On July 6, 2012, President Obama signed into law P.L. 112-141, the Moving Ahead for Progress in the 21st Century Act (MAP-21). After years of extending surface transportation programs MAP-21 was the first multi-year transportation authorization enacted since 2005. MAP-21 funded surface transportation programs at over $105 billion for fiscal years (FY) 2013 and 2014. The bill provided roughly $52 billion annually which was basically the same level as the prior year with a slight bump for inflation. (SAFETEA-LU average annual funding: $50.1b; TEA-21: $34.1b). The split between highway and transit funding maintained the historic 80/20 split. General funds were used to increase spending because Congress would not increase the federal gas tax or establish any new fees to pay for the obligations in the bill.
For the first-time Congress established a performance-based program for states, MPOs, and transit providers to more efficiently invest Federal transportation funds by focusing on national transportation goals, increasing the accountability and transparency of the programs, and improving transportation investment decisions made through performance-based planning and programming. Metropolitan and statewide transportation planning processes were continued and enhanced to incorporate performance goals, measures, and targets into the process of identifying needed transportation improvements and project selection. MPO long-range plans are required to incorporate performance plans for specific programs. The long-range plan must describe the performance measures and targets used in assessing system performance and progress in achieving the performance targets. The TIP must also be developed to make progress toward established performance targets and include a description of the anticipated achievements.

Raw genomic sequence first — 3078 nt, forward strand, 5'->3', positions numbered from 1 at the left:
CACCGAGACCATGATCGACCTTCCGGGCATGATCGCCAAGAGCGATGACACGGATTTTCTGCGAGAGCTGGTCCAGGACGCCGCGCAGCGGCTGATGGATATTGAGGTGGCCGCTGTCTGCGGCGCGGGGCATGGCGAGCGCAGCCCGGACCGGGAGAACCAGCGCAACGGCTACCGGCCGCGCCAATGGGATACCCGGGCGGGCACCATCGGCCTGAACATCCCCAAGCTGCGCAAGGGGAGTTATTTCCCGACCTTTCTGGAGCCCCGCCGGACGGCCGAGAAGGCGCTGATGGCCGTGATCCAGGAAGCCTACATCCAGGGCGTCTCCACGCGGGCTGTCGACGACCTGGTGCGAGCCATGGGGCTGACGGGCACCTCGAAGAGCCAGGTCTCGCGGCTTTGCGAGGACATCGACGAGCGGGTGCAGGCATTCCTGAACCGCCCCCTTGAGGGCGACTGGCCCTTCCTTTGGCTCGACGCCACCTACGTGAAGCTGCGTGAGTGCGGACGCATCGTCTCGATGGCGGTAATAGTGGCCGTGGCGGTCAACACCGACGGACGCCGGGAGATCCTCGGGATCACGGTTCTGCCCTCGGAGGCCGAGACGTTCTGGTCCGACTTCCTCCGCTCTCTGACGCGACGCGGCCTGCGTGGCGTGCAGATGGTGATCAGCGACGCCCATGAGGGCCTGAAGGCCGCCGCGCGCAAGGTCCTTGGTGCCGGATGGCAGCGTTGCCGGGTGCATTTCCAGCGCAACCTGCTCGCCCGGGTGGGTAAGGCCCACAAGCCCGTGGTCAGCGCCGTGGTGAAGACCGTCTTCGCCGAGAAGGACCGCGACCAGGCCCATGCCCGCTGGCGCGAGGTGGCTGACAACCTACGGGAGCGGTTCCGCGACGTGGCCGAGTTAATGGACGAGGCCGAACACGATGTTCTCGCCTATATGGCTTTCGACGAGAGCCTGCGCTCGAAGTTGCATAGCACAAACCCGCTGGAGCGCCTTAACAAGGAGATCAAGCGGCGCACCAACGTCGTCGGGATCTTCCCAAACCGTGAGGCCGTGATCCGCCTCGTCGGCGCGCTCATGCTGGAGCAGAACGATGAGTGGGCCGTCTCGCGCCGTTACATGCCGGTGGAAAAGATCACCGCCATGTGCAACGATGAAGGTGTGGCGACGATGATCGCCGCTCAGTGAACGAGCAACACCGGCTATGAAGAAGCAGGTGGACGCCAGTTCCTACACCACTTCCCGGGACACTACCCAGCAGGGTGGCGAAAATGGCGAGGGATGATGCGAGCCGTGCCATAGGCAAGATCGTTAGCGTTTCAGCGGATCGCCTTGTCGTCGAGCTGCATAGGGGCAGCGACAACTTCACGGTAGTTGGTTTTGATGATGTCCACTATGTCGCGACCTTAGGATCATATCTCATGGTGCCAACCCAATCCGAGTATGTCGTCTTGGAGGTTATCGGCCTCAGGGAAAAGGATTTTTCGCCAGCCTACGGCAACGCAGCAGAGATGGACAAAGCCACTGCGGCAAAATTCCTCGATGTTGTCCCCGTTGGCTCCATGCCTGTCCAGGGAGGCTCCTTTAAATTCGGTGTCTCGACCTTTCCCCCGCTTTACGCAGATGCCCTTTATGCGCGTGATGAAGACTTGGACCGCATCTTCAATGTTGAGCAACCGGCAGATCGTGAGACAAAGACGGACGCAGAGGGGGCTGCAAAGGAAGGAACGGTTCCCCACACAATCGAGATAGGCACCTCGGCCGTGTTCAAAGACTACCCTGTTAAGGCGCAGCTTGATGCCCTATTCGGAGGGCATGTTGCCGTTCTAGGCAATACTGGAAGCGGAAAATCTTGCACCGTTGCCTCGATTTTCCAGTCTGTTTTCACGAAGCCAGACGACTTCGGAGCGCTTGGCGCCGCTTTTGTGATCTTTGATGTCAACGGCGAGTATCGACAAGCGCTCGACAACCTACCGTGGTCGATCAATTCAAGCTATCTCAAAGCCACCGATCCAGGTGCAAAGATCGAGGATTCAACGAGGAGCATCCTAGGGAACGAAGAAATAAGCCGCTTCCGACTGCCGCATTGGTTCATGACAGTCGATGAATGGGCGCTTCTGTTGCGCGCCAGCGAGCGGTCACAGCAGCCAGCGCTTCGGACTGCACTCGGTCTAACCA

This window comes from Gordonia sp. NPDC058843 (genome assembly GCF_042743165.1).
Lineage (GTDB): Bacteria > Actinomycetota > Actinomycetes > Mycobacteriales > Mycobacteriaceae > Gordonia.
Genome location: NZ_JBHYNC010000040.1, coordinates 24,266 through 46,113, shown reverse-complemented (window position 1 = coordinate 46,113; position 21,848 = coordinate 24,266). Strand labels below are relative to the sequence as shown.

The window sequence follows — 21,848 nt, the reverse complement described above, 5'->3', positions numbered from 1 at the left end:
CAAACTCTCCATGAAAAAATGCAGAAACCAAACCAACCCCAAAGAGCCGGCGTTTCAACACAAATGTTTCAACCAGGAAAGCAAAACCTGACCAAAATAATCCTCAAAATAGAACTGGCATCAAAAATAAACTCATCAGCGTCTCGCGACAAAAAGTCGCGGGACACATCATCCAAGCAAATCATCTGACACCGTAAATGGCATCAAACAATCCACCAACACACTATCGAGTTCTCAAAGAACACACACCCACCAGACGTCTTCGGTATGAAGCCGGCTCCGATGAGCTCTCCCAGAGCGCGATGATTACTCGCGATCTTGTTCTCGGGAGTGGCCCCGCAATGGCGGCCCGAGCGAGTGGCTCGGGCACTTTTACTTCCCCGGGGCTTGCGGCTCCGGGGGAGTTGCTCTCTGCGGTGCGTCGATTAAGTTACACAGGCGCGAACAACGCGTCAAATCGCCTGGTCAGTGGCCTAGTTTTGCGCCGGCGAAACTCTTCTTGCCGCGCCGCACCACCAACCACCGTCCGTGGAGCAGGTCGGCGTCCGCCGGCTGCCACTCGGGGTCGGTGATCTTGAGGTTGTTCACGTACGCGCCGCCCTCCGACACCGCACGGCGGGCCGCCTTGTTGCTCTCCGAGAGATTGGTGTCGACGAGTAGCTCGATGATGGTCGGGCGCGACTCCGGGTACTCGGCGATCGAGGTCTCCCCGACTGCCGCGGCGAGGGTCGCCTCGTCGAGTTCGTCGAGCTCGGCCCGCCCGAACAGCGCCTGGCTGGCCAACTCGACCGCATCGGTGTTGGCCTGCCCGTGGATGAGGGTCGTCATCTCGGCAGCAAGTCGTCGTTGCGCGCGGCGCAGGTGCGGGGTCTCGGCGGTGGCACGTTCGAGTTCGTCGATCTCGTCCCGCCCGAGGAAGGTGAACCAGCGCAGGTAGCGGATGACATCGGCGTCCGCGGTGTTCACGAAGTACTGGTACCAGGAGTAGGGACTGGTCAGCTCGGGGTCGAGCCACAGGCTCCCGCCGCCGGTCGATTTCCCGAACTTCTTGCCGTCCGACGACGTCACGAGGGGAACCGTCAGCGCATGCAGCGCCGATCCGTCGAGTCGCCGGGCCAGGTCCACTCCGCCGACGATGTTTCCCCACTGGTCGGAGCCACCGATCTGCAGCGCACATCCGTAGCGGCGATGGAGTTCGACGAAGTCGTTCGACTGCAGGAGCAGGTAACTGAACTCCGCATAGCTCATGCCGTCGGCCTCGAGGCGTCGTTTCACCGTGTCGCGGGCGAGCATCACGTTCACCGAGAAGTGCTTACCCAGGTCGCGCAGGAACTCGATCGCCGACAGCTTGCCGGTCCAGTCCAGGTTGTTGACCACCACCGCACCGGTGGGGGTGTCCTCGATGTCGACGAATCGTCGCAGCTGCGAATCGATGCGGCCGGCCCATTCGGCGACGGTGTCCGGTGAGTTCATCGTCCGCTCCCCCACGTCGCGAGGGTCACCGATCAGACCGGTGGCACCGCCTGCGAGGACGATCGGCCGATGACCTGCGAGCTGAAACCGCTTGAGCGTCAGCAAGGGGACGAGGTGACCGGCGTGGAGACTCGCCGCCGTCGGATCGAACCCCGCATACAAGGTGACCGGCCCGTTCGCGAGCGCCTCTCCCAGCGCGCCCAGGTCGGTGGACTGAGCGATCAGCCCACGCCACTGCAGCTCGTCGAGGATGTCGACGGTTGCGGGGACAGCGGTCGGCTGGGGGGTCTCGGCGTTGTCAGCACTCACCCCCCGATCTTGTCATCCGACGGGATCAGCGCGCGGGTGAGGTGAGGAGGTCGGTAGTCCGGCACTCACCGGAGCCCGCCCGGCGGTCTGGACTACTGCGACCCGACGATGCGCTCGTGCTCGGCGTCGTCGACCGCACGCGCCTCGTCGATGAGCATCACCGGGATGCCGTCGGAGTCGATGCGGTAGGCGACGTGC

The bill merged the Safe Routes to School program, Recreational Trails, and Scenic Byways to become new program called Transportation Alternatives Program (TAP). Funding was derived from the restructuring of the highway programs, 50% of funds are directed to MPOs and all funds were to be distributed through competitive grants.
MAP-21 also focused on eliminating and restructuring the number of transportation programs. For example, activities carried out under previously existing formula programs like the National Highway System Program, the Interstate Maintenance Program, the Highway Bridge Program, and the Appalachian Development Highway System Program were incorporated into the following new core formula program structure:
- National Highway Performance Program (NHPP)
- Surface Transportation Program (STP)
- Congestion Mitigation and Air Quality Improvement Program (CMAQ)
- Highway Safety Improvement Program (HSIP)
- Railway-Highway Crossings (set-aside from HSIP)
- Metropolitan Planning
MAP-21 eliminated many previously used (and earmarked) discretionary programs, but many of the eligibilities are covered in other programs: Delta Region Transportation Development, Ferry Boats Discretionary, Highways for LIFE Demonstration Program, Innovative Bridge Research and Deployment
Interstate Maintenance Discretionary, National Historic Covered Bridge Preservation, National Scenic Byways Public Lands Highway Discretionary, Railway-Highway Crossing Hazard Elimination in High Speed Rail Corridors, Transportation, Community, and System Preservation, and Truck Parking Pilot Program.